I asked her if what the president was doing — targeting black athletes and protestors as he’s done this week — bothered her.

“Obviously it does,” she said. “We are going to continue to do our part. We’ve been doing it since last year with the anthem and all that stuff. Today was a day where we felt, as a team, as a unit, that was way more special than the chaos of the White House.”

Augustus walked away and told a Lynx staffer that she hated “talking about the White House.” The disgust is understandable. Much of what the team has done is a respected attempt. Bringing joy and Jordans to underserved communities and having unprivileged kids feel joyous is what we often ask in terms of philanthropy from athletes. Having a stated commitment not to care about the reactions of the presidency, the whims of white supremacy and the attacks of Donald Trump and his supporters, is admirable. This truth is especially clear given the reality that these athletes shall continue to be attacked by this administration.

For as much as the Lynx and their staff wanted this day to not be about traditional celebrations and what champions do in the White House, the presentation was nearly identical as those seen on Pennsylvania Avenue. The WNBA championship was on display. Politicians were handed jerseys with their names on the backs. Risers grew from the stage, and kids were grouped into a makeshift audience in an auditorium.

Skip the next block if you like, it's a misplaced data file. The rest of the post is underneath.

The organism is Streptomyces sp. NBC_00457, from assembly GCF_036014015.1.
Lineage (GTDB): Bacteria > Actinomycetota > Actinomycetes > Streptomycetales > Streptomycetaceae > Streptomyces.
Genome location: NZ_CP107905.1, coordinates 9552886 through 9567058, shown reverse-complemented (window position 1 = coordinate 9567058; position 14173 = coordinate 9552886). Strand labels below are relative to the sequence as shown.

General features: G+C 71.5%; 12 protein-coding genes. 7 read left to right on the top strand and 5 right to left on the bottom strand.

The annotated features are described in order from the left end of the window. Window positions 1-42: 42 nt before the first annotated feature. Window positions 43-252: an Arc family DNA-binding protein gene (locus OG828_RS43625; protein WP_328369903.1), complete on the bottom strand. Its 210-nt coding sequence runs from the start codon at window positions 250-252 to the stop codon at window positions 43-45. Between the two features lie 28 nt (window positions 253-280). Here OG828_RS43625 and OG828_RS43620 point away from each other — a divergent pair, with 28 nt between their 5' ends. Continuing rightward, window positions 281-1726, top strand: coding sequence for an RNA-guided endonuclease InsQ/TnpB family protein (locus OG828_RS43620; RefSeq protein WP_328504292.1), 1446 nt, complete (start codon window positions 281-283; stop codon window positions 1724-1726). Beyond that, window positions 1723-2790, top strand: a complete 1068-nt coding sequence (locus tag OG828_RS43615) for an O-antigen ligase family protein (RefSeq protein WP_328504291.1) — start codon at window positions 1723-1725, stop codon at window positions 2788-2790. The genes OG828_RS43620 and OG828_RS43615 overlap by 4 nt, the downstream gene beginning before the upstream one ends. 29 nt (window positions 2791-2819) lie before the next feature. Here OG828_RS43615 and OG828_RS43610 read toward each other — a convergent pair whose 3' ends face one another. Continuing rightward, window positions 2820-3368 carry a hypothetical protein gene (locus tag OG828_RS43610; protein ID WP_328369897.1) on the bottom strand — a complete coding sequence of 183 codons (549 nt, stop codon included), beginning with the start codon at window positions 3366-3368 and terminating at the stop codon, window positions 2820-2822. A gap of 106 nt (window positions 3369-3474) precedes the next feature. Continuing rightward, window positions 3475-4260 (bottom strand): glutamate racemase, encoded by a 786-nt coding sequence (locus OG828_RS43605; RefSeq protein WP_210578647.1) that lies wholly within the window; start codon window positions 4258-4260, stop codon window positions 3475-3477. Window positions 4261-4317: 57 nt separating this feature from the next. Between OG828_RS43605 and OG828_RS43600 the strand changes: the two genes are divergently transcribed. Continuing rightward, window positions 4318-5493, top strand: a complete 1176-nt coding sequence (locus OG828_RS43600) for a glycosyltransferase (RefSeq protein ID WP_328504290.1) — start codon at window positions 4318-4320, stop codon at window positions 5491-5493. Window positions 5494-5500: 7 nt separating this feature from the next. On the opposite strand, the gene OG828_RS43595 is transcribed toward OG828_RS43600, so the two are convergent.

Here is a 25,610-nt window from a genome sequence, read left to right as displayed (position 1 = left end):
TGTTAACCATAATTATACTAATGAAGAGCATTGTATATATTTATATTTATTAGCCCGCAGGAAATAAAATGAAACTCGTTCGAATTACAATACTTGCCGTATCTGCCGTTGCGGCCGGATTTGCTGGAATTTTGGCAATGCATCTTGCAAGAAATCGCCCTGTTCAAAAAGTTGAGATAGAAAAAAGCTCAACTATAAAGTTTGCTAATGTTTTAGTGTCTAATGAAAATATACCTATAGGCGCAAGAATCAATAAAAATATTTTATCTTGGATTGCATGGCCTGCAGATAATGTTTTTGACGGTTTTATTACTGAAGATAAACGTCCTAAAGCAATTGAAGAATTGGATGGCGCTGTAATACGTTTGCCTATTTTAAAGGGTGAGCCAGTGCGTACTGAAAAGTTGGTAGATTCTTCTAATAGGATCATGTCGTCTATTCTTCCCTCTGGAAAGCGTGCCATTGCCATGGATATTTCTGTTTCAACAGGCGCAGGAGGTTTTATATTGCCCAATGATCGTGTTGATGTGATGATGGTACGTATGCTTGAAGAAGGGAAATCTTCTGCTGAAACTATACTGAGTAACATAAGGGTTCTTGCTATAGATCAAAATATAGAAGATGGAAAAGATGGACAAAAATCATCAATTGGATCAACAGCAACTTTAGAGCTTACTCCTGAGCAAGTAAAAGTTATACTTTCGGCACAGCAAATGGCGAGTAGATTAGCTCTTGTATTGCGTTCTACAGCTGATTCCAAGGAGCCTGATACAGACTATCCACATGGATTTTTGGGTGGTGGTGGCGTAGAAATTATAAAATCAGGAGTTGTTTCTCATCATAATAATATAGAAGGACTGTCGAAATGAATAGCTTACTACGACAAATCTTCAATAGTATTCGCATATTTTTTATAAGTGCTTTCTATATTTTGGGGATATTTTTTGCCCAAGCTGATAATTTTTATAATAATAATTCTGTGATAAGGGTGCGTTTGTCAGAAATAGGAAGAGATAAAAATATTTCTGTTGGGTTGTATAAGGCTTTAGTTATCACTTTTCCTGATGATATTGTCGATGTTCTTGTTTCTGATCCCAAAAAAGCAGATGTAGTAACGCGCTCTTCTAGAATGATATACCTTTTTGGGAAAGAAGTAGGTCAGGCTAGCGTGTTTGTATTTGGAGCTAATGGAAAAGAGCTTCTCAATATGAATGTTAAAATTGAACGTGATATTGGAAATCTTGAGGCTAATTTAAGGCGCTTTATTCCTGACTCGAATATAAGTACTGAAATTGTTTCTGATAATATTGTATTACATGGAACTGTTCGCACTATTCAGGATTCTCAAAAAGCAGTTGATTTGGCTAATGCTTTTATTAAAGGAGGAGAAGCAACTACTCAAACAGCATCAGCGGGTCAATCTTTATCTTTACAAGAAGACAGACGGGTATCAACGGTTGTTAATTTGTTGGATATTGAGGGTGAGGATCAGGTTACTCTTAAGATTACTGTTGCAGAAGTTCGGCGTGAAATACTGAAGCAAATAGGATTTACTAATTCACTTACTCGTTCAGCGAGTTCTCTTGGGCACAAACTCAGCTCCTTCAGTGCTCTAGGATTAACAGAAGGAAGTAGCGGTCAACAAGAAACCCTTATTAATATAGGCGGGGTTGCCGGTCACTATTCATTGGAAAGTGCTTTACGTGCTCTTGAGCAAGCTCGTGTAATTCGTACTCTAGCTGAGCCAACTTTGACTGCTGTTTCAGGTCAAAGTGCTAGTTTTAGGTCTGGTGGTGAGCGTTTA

Ann Rodriguez, the CEO of the WNBA, brought up Senators Amy Klobuchar and Tina Smith from Minnesota.

“You’ve signed honorary contracts with kids that face heartbreaking challenges, boys and girls who have always wanted to play basketball and can say, for at least one day, that they got to play with the champions,” Klobuchar said.

“There’s so much strength in this room, I look out at you guys and I’m just blown away,” Smith said, before speaking about the team’s talent and the kids in the room. “The fact that they came to be with you today, when they could’ve been in a lot of different places, some places they chose not to be. The fact that they chose to be with you, to me, speaks loads, not only about them but about you.”

Before the event ended Reeve was hesitant to discuss anything outside of the day, the specialness of epitomizing, to her, what champions were supposed to look like. Reeve said the nation should be proud of the example the team was setting. She was pushed on the optics of it all. That whiter teams than them are being invited to the White House, that male teams were coming unlike the, mostly, black women under her helm.

“As long as I can remember, from the beginning of the league, WNBA champions have been celebrated at the White House by the president,” Reeve said, noting sharing rooms with the Obamas. “It’s a confusing message... It’s plain for people to see. For us, we say that we’re not going to let anybody steal our joy. At the end of the day, we don’t need the White House to celebrate our championship.”

Nothing more needed to be understood. Philanthropic days as these are needed and the joy it created was infectious, as proven by the smiles illuminating 14th and C on a spring afternoon. The unwillingness to empower a white supremacist’s sentiment from the nation’s highest office was evidenced here. That much bears importance.

“Today was a celebration of so many things, including the WNBA,” Reeve concluded. “[The president] had no bearing on our decision to be here. This was, literally, our players being thoughtful in ways that we can use sport as a vehicle for change.”